Movies that take place in the Soviet Union are few and far between. You could cite Enemy at the Gates as one example, but war films show nothing of actual life in the former communist state. Reading about the oppressive world behind the Iron Curtain is one thing; seeing it on film is another. The closest you can get is a documentary on North Korea, however produced and staged it may be. Does Child 44 give us a detailed glimpse into the dissolved socialist regime?
Taking inspiration from the case of notorious serial killer Andrei Chikatilo, 44 is a paranoid suspense thriller set in Stalin era Russia. The squalor of living under an oppressive regime, at the height of its so-called prominence, permeates throughout the runtime. More potent than the look is the constant, tense feeling the main characters are never safe, always watched by people they thought they could trust.
Just to clarify, I know the film is based on a book I have not read. Any changes made upon adaptation are lost on me.
The story follows Leo, played by Tom Hardy, a war veteran and officer in the MGB investigating the murder of a child. After finding out it and several other murders are being covered up by propaganda, Leo risks his life and career to bring the killer to justice.
44 is less about catching a mass murderer and more about catching a mass murderer, in a world where the idea of murder is considered subversive. The conceit of the film is murder cannot occur in a communist state, thus the child victims of the story are dead as a result of “accidents”. If one were to talk about it in the context of anything but, whether it an official or normal citizen, that person is silenced.
Most of the drama and tension comes from Leo and his wife Raisa, played Noomi Rapace, trying to overcome the intrusiveness of a totalitarian society. They lose everything because of falsehoods and knowing information that would help more than harm. It is a perfect example of how a government’s delusion that its culture is perfect can ultimately destroy itself, using tactics that perpetuate incident instead of help. This makes the film frustrating to watch because you know every character knows the truth, but it is those in control that decide the fate of the people you root for.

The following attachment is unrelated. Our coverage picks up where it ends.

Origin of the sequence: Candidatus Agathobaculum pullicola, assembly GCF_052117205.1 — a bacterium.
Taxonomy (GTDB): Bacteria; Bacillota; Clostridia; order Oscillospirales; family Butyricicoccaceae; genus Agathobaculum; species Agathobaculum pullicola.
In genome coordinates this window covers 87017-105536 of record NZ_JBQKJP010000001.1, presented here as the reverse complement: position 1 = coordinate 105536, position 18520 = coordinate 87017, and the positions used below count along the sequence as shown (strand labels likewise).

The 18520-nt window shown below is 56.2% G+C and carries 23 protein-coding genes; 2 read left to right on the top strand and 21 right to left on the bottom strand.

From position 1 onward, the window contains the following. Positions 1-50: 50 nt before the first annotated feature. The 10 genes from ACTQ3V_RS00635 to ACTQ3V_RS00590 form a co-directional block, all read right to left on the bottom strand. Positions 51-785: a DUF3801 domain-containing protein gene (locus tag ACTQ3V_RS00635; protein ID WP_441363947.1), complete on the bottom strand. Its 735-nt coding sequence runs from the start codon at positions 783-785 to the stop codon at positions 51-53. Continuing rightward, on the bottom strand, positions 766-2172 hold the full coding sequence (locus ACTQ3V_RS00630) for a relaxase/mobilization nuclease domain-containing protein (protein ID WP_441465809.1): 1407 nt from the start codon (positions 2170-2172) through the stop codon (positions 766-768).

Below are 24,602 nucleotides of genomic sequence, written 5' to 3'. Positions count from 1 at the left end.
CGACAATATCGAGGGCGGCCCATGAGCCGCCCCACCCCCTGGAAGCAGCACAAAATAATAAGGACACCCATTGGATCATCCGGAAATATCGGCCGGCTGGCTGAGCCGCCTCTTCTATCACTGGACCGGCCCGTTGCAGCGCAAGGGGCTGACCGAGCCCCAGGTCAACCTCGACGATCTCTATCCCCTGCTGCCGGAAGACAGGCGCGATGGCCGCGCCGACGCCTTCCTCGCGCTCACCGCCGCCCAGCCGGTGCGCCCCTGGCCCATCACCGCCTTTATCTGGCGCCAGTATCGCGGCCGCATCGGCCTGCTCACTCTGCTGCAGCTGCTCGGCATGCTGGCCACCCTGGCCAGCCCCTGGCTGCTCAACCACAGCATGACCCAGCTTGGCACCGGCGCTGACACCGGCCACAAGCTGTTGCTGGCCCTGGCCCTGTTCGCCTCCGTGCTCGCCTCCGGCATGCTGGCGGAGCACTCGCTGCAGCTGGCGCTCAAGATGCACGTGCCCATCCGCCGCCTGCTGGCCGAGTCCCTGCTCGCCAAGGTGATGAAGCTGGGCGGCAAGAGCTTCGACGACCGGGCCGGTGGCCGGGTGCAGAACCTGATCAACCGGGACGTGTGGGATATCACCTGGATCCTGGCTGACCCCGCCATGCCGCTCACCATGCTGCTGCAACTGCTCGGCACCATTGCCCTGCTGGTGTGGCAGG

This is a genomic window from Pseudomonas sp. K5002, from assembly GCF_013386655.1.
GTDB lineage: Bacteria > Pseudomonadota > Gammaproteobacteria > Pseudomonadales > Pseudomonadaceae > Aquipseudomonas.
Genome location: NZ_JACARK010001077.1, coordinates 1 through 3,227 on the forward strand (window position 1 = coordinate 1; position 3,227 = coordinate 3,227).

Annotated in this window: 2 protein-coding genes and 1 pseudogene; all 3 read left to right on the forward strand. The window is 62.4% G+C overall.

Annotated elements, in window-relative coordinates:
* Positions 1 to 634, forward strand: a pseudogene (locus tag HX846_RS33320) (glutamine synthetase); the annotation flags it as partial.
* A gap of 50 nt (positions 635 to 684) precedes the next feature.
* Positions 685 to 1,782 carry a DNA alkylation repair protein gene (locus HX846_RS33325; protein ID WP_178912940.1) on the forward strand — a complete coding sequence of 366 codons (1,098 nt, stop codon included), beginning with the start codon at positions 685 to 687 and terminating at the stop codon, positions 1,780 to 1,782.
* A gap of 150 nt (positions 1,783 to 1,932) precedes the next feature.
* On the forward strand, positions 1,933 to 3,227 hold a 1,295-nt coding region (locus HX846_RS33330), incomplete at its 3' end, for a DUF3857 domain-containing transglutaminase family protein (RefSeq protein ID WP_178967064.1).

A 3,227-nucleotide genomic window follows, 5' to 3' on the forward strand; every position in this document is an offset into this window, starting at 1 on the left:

Sadly, it reminds me of The Longest Ride and how the problems of its characters could have been solved with a simple phone call.
Hardy brings his all to the role of Leo. He plays the character with as much grump and battle-worn grizzle as sympathetic empathy. He comes off as a tired vet that would like nothing more than to retire, but has experienced enough to overlook the strict, oppressive dogma of his job, and engage most situations with modest open-mindedness.
One of the first scenes was a perfect example of his contrasting beliefs. After holding up a family for harboring a fugitive and catching said fugitive, Vasili, played by Joel Kinnaman, executes the husband and wife, leaving two daughters behind. Leo nearly kills Vasili in response, referring to the children that are now orphans, not unlike his upbringing. This moment created an incentive to sympathize with Hardy’s character, a cog in the totalitarian system that got the husband and wife killed.
On that note, Kinnaman made a great turn in the power hungry, sociopathic villain role. One could argue his somewhat stilted performance was less than admirable, but it can be forgiven considering the character. Vasili is so obsessed with overcoming this image of cowardice, he falsifies official documents to get Leo in trouble, and claim his position.
The main fault of the film comes in the form of Rapace. While her character is a very good female role, not much is explained about who she is. We know she has a one-sided estranged relationship with Leo and she is a schoolteacher, but we have not any more information about her past or what she is like on a deeper level.
The same applies to Gary Oldman’s Mikhail. We are given superficial details and nothing more. The man gets top billing along side Hardy and Rapace and is present for barely a quarter of the film.
Child 44 is a nice film to send off the season before summer. Of course there is one week left, but it is well worth your attention. It does more than the typical suspense thriller by taking place in a world not seen often in movies, with a hefty dose of political drama. Skip Paul Blart: Mall Cop 2 and see Child 44 instead. Then again, why are you even thinking about seeing that trash?